• The Health Insurance Institute pays 90% and the insured pays 10% of the cost for some types of examinations.
  • There is no limit to duration.

Dependents' Medical Benefits

  • All general medical services are free.
  • Cost sharing: The insured is reimbursed from 35% to 100% of the cost of various essential medicines.
  • The Health Insurance Institute pays 90% and the insured pays 10% of the cost for some types of examinations.
  • Free benefits are provided for children up to age 12 months, disabled persons, WWII invalids and veterans, and persons diagnosed with certain serious illnesses.
  • There is no limit to duration.

Administrative Organisation

Ministry of Labor, Social Affairs, and Equal Opportunities and Ministry of Health Protection provide general supervision.
Social Insurance Institute (http://www.issh.gov.al) administers sickness and maternity benefits.
Health Insurance Institute administers medical benefits.


Work Injury

Regulatory Framework

  • First law: 1947. Current law: 1993 (social insurance).
  • Type of program: Social insurance system.

Coverage

  • Employed persons, apprentices, and students in vocational training.
  • There is no voluntary coverage.
  • Exclusions: Self-employed persons.

Source of Funds

  • Insured person: None.
  • Self-employed person: Not applicable.
  • Employer: 0.5% of payroll.
  • Government: None.

Qualifying Conditions

Work injury benefits: There is no minimum qualifying period. Occupational diseases are defined by the Ministry of Health's Medical Commission for Determining Incapacity for Work.

Temporary Disability Benefits

The benefit is equal to 100% of the average daily wage in the last 3 years and is payable for up to 12 months.

Permanent Disability Benefits

  • For an assessed loss of working capacity of at least 67%, the benefit is equal to 80% of the insured's average monthly earnings in the last 3 years but not less than the minimum standard of living.
  • Partial permanent disability: For an assessed loss of at least 33% of working capacity, the benefit is equal to between 50% and 80% of the insured's average monthly earnings in the last 3 years, depending on the degree of loss of working capacity.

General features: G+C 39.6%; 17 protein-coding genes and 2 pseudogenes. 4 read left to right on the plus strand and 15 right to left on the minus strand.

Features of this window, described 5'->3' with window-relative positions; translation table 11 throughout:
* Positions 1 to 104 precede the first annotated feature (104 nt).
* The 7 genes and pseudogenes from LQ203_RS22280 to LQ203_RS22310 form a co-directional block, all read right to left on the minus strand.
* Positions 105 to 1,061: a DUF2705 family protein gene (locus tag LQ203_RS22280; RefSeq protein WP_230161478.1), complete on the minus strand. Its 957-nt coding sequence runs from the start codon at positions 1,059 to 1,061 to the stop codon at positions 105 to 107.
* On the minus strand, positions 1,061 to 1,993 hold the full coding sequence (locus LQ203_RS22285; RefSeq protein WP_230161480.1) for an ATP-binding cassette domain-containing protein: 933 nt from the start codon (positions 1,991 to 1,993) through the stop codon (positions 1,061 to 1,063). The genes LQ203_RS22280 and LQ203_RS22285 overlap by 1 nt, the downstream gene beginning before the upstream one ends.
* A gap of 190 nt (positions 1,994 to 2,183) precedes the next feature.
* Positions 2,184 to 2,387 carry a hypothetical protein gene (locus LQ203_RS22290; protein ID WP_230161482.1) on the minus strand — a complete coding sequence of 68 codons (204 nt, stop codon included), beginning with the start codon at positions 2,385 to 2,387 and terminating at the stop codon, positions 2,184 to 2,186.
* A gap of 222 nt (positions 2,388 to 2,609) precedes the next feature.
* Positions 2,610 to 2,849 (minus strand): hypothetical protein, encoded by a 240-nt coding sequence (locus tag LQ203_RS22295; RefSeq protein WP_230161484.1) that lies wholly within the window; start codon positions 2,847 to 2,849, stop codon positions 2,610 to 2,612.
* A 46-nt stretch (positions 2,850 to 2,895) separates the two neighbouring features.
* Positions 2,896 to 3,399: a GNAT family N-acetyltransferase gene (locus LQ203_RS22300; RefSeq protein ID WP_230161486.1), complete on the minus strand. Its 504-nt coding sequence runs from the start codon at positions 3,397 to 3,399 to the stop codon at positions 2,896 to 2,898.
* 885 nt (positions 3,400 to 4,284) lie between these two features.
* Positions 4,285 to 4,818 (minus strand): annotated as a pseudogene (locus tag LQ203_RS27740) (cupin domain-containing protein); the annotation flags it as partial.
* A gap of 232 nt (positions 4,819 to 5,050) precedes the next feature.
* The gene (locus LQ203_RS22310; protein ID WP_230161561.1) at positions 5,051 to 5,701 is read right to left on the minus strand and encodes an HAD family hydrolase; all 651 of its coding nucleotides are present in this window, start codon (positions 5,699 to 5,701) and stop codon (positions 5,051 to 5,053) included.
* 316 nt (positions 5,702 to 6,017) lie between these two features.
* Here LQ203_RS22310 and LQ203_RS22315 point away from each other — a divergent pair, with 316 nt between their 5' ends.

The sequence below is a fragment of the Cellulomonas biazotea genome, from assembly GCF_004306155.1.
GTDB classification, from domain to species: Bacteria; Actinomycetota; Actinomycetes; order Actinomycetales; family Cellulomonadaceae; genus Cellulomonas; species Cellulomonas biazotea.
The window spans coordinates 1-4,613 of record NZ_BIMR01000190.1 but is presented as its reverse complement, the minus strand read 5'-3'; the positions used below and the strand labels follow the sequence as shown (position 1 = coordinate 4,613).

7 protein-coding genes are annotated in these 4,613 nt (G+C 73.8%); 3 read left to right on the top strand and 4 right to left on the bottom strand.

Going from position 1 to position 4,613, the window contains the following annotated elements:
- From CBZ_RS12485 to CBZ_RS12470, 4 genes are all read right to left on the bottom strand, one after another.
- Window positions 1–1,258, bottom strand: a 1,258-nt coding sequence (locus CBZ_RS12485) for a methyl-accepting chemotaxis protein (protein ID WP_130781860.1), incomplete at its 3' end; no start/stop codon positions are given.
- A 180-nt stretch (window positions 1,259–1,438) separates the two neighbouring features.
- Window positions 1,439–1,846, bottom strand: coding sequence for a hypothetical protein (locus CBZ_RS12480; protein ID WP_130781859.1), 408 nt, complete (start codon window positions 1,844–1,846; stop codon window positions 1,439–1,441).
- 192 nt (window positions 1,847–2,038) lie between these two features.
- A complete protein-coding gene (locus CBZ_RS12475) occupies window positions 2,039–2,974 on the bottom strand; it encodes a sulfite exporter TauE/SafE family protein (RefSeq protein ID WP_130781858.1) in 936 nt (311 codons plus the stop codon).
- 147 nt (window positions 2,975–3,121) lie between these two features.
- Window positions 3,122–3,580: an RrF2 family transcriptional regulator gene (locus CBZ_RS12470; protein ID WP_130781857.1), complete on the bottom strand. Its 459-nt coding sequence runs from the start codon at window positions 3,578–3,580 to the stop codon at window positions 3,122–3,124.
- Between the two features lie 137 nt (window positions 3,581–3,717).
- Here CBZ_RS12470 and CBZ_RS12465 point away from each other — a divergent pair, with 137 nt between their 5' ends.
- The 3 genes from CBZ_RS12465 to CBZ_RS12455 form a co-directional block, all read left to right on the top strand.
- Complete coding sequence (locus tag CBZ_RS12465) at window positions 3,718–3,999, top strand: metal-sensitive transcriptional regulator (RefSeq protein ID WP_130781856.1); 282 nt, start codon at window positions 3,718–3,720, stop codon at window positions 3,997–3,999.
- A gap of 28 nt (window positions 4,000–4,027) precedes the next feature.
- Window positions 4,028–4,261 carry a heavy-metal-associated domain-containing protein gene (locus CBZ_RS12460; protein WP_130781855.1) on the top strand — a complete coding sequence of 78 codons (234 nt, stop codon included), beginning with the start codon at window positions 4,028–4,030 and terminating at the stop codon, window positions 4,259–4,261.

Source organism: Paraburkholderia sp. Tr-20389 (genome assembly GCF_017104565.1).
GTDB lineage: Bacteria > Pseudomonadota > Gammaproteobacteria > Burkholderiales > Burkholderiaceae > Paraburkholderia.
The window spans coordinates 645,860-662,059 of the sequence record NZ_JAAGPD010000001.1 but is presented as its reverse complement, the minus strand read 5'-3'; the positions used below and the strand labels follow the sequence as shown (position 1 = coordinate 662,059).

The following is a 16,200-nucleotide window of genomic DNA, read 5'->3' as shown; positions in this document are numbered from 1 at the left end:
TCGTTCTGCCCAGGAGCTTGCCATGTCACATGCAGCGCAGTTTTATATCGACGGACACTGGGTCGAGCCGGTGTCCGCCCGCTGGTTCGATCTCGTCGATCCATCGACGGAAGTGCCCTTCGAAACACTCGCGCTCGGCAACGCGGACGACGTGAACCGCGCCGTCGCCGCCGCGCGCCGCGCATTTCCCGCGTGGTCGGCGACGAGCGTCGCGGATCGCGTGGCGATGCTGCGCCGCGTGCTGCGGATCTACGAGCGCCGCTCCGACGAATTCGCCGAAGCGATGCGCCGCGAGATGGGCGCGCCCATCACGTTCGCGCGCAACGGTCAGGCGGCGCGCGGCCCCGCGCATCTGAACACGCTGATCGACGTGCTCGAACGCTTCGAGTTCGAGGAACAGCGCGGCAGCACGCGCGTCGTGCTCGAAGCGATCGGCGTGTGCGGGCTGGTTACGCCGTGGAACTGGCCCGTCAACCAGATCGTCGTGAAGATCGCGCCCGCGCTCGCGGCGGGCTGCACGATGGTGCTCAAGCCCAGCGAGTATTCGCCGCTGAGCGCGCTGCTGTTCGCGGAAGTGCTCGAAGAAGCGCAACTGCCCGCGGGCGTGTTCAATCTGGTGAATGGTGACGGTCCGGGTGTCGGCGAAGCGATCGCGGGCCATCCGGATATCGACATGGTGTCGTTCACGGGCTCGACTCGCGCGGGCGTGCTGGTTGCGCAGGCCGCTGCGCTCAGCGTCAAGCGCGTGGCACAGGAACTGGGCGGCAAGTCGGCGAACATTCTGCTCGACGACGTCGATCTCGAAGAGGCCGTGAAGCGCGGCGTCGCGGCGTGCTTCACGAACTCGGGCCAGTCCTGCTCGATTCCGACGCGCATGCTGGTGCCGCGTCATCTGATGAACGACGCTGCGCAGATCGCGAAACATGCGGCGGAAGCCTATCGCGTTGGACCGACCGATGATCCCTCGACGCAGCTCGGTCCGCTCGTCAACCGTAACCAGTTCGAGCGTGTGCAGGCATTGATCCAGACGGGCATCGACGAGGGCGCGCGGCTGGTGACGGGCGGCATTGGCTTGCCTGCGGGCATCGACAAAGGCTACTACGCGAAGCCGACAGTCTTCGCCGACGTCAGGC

• Minor permanent disability: For an assessed loss of between 10% and 33% of working capacity, the benefit is a lump sum set by regulations. Material damages incurred by the insured person are compensated in full.

Workers' Medical Benefits

Compensation is available for additional medical care and the cost of rehabilitation.

Survivor Benefits

  • Survivor pension: A surviving spouse receives 50% of the deceased's pension.
  • Orphan's pension: Each orphan receives 25% of the deceased's pension.
  • The maximum orphan's pension is 50% of the deceased's pension.
  • Other eligible survivors: 25% of the deceased's pension is paid for each parent, grandchild, and grandparent.
    The maximum total pension is 100% of the deceased's pension.
  • Death benefit: A lump sum equal to 1 month's basic old-age pension is paid.

Administrative Organisation

Ministry of Labor, Social Affairs, and Equal Opportunities provides general supervision.

Social Insurance Institute (http://www.issh.gov.al) administers the program.



Unemployment in Albania

Regulatory Framework


  • First and current law: 1993 (social insurance).
  • Type of program: Social insurance system.

Coverage

  • Employed persons.
  • Exclusions: Self-employed persons.

Source of Funds

  • Insured person: None.
  • Self-employed person: Not applicable.
  • Employer: 6% of payroll.
  • Government: Covers any deficit.

Qualifying Conditions

Unemployment benefit: Must have at least 1 year's contributions, not be receiving any other benefits (except for partial disability), be registered at an unemployment office, and be willing to undergo training.

Unemployment Benefits

  • A flat-rate benefit is paid for up to 12 months or for a total of 365 calendar days if the insured has temporary periods of employment. The benefit must be at least equal to the minimum standard of living, as decided by the Council of Ministers (3,960 ALL a month in 2003).
  • Child's supplement: 5% of the unemployment benefit is paid for each dependent child younger than age 15, up to a maximum of 20% (the supplement is reduced by 50% if one parent is employed or receiving a pension).
  • For persons attending training courses but not receiving a grant or wages, benefits are payable for up to 18 months.
  • Benefit adjustment: Benefits are indexed annually according to price changes of selected commodities.

Administrative Organisation

Ministry of Labor, Social Affairs, and Equal Opportunities provides general supervision.
National Employment Service administers benefits.
Social Insurance Institute (http://www.issh.gov.al) collects contributions.


Family Allowances

Regulatory Framework

  • First and current law: 1993 (financial aid and social services).
  • Type of program: Social assistance system.

Coverage

Families residing in Albania.

Source of Funds

  • Insured person: None.
  • Self-employed person: None.
  • Employer: None.
  • Government: The total cost.

Qualifying Conditions

Family allowances (social assistance): Families residing in Albania with low or inadequate income or with a member who is disabled or blind.

Family Allowance Benefits